Great views down towards Olüdeniz with the adjacent sandy beach and lagoons, in addition to the ocean and the scenery around the coast. Each time I turned towards the sea, I was greeted with this splendid view.

I arrive at Kozağaç, a small village struck by an earthquake in 1953. The trail goes alongside several abandoned and empty houses, including a big wooden house that must have been a stately home sometime. A small sign advertising for tea catches my attention and I walk down to a small house where one of the villagers has a small café in her own garden. I order a coke and a tea, taking a breather in the nice weather.

A fence is no obstacle, more of an aid, for a goat on the hunt for a snack. In Kozağaç, where one of the villagers sells cold and hot drinks in her garden.

After the village, the trail is continuing below the towering wall of Baba Dağı on a gravel track once again. It is a mighty mountainside to walk beneath; I yearn to climb up to the summit, but dismisses the idea from my mind. At Kirme, another small mountain village, there is a small café selling gözleme, Sugar Pancake House & Café. A cute girl makes a delicious pancake with spinach and cheese. Leaving the café, I walk together with a Turkish hiker, who also plans to do the whole trail, he speaks little English and I do not speak Turkish. Kirme marks the beginning of the descent towards Faralya.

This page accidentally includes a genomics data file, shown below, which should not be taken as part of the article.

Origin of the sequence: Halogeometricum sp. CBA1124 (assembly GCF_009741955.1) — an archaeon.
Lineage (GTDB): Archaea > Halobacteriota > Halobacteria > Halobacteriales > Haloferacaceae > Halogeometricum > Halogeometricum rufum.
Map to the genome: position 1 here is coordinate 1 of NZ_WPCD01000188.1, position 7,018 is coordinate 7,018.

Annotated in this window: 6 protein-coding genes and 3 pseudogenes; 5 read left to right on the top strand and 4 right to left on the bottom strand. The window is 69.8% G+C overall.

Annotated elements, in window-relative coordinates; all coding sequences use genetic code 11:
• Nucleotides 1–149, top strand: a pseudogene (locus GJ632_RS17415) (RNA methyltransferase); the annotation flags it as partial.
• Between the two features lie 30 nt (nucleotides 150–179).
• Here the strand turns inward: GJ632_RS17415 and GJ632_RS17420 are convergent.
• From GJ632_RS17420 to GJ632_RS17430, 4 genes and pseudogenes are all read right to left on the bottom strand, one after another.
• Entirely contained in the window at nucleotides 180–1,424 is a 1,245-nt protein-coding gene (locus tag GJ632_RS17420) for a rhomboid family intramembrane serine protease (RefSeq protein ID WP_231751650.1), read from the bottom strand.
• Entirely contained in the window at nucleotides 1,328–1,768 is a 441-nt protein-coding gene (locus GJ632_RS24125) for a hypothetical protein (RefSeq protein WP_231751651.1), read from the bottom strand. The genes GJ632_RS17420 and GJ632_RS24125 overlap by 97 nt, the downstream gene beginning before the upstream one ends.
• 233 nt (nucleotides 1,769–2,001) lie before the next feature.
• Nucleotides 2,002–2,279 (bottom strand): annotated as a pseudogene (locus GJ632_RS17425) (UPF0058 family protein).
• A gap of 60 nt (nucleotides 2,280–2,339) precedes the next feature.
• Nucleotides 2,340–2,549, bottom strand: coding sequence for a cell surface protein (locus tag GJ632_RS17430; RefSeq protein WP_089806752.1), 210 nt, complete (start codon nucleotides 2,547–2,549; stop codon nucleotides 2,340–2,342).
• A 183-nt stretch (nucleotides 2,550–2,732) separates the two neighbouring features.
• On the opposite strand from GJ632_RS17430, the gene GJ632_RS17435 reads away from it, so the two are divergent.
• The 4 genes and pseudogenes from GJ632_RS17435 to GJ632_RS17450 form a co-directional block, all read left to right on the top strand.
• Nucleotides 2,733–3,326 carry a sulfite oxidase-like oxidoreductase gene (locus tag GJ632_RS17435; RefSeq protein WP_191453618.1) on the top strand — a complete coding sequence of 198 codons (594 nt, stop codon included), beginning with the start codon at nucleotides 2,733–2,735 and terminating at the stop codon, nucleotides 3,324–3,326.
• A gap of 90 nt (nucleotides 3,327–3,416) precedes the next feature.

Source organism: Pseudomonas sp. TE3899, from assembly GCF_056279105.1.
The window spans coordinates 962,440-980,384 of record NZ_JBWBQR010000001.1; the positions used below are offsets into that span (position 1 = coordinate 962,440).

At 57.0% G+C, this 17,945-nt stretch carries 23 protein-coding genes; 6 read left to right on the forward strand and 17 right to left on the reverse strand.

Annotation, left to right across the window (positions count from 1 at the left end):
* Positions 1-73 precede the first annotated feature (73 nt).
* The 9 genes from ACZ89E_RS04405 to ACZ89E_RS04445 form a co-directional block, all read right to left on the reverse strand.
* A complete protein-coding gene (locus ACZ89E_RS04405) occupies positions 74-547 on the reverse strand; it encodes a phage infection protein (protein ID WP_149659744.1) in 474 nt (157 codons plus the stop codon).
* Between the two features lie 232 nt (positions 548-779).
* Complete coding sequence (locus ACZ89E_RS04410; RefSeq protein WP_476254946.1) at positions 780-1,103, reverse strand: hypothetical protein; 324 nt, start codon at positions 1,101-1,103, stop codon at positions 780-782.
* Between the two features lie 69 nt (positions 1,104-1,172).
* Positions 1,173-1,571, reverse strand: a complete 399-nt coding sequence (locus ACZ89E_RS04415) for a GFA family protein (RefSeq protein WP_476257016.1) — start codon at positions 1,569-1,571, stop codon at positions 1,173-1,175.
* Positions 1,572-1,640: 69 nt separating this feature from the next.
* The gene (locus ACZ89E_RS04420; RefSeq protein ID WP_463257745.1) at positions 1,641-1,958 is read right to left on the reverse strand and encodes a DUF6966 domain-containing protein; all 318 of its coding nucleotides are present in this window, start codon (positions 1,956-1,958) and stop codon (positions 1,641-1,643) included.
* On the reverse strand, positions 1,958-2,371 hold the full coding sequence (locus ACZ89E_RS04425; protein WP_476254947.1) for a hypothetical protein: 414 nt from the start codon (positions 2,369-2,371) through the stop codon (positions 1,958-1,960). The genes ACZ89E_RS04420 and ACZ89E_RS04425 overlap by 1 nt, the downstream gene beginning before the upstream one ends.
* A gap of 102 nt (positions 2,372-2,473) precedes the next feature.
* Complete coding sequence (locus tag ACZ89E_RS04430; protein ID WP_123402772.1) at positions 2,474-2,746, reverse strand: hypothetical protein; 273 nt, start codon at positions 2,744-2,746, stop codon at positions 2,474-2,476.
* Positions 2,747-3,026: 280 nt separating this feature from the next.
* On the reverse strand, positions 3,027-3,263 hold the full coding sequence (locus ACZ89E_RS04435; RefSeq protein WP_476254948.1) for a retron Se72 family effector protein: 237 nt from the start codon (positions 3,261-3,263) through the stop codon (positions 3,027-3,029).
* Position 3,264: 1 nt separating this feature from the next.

The trail where it goes below the mountainsides of Baba Dağı (Father Mountain). The mountain is a popular spot for paragliding.

It has been a wonderful walk from Ovacık when I arrive at Faralya, but I have walked faster than expected and still has good time left of the day. I consider walking further to Kabak and the beach there. Originally, my plan was to go here and then climb down to Kelebelker Vadisi (Butterfly-valley) the morning after, before continuing to Kabak. Instead, I decide to stay here and go down to the butterflies in the afternoon. The Turk I walked with for a while continues onward to Kabak.

Sugar Pancake House & Café in Kirme. A cute girl serves me a freshly made and delicious pancake with spinach and cheese.